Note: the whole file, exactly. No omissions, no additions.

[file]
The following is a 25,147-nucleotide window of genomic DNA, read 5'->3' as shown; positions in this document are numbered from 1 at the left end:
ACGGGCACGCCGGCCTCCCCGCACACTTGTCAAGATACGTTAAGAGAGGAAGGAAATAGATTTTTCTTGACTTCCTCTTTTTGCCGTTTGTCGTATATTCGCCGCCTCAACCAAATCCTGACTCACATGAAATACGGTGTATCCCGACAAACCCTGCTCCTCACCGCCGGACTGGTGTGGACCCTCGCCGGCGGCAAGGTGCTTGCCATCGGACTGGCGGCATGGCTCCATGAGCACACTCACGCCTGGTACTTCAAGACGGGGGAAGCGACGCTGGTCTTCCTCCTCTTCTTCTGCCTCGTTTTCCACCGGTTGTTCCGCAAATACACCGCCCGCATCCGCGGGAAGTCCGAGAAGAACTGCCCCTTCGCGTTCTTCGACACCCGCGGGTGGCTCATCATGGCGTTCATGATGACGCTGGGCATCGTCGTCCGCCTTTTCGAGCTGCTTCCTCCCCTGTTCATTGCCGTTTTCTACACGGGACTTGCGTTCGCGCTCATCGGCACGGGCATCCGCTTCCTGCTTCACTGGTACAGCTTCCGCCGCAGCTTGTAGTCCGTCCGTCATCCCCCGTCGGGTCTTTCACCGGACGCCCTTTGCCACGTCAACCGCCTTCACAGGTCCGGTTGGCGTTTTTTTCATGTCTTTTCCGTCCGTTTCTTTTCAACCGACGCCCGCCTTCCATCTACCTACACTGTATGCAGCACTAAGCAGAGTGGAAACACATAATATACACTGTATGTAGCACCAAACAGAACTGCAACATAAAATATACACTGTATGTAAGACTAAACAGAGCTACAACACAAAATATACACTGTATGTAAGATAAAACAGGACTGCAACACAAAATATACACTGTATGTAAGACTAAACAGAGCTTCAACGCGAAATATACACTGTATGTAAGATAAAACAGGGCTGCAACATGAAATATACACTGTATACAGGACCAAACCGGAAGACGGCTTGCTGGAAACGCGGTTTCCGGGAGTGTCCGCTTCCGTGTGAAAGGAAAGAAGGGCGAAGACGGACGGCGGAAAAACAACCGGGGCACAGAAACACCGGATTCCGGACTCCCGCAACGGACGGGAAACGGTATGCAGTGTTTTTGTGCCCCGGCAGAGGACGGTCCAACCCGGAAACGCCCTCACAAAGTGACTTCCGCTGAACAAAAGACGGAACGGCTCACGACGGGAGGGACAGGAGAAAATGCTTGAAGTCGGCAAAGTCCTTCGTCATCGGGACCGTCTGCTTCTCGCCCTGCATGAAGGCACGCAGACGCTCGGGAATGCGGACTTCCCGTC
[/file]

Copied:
The following is a 25,147-nucleotide window of genomic DNA, read 5'->3' as shown; positions in this document are numbered from 1 at the left end:
ACGGGCACGCCGGCCTCCCCGCACACTTGTCAAGATACGTTAAGAGAGGAAGGAAATAGATTTTTCTTGACTTCCTCTTTTTGCCGTTTGTCGTATATTCGCCGCCTCAACCAAATCCTGACTCACATGAAATACGGTGTATCCCGACAAACCCTGCTCCTCACCGCCGGACTGGTGTGGACCCTCGCCGGCGGCAAGGTGCTTGCCATCGGACTGGCGGCATGGCTCCATGAGCACACTCACGCCTGGTACTTCAAGACGGGGGAAGCGACGCTGGTCTTCCTCCTCTTCTTCTGCCTCGTTTTCCACCGGTTGTTCCGCAAATACACCGCCCGCATCCGCGGGAAGTCCGAGAAGAACTGCCCCTTCGCGTTCTTCGACACCCGCGGGTGGCTCATCATGGCGTTCATGATGACGCTGGGCATCGTCGTCCGCCTTTTCGAGCTGCTTCCTCCCCTGTTCATTGCCGTTTTCTACACGGGACTTGCGTTCGCGCTCATCGGCACGGGCATCCGCTTCCTGCTTCACTGGTACAGCTTCCGCCGCAGCTTGTAGTCCGTCCGTCATCCCCCGTCGGGTCTTTCACCGGACGCCCTTTGCCACGTCAACCGCCTTCACAGGTCCGGTTGGCGTTTTTTTCATGTCTTTTCCGTCCGTTTCTTTTCAACCGACGCCCGCCTTCCATCTACCTACACTGTATGCAGCACTAAGCAGAGTGGAAACACATAATATACACTGTATGTAGCACCAAACAGAACTGCAACATAAAATATACACTGTATGTAAGACTAAACAGAGCTACAACACAAAATATACACTGTATGTAAGATAAAACAGGACTGCAACACAAAATATACACTGTATGTAAGACTAAACAGAGCTTCAACGCGAAATATACACTGTATGTAAGATAAAACAGGGCTGCAACATGAAATATACACTGTATACAGGACCAAACCGGAAGACGGCTTGCTGGAAACGCGGTTTCCGGGAGTGTCCGCTTCCGTGTGAAAGGAAAGAAGGGCGAAGACGGACGGCGGAAAAACAACCGGGGCACAGAAACACCGGATTCCGGACTCCCGCAACGGACGGGAAACGGTATGCAGTGTTTTTGTGCCCCGGCAGAGGACGGTCCAACCCGGAAACGCCCTCACAAAGTGACTTCCGCTGAACAAAAGACGGAACGGCTCACGACGGGAGGGACAGGAGAAAATGCTTGAAGTCGGCAAAGTCCTTCGTCATCGGGACCGTCTGCTTCTCGCCCTGCATGAAGGCACGCAGACGCTCGGGAATGCGGACTTCCCGTC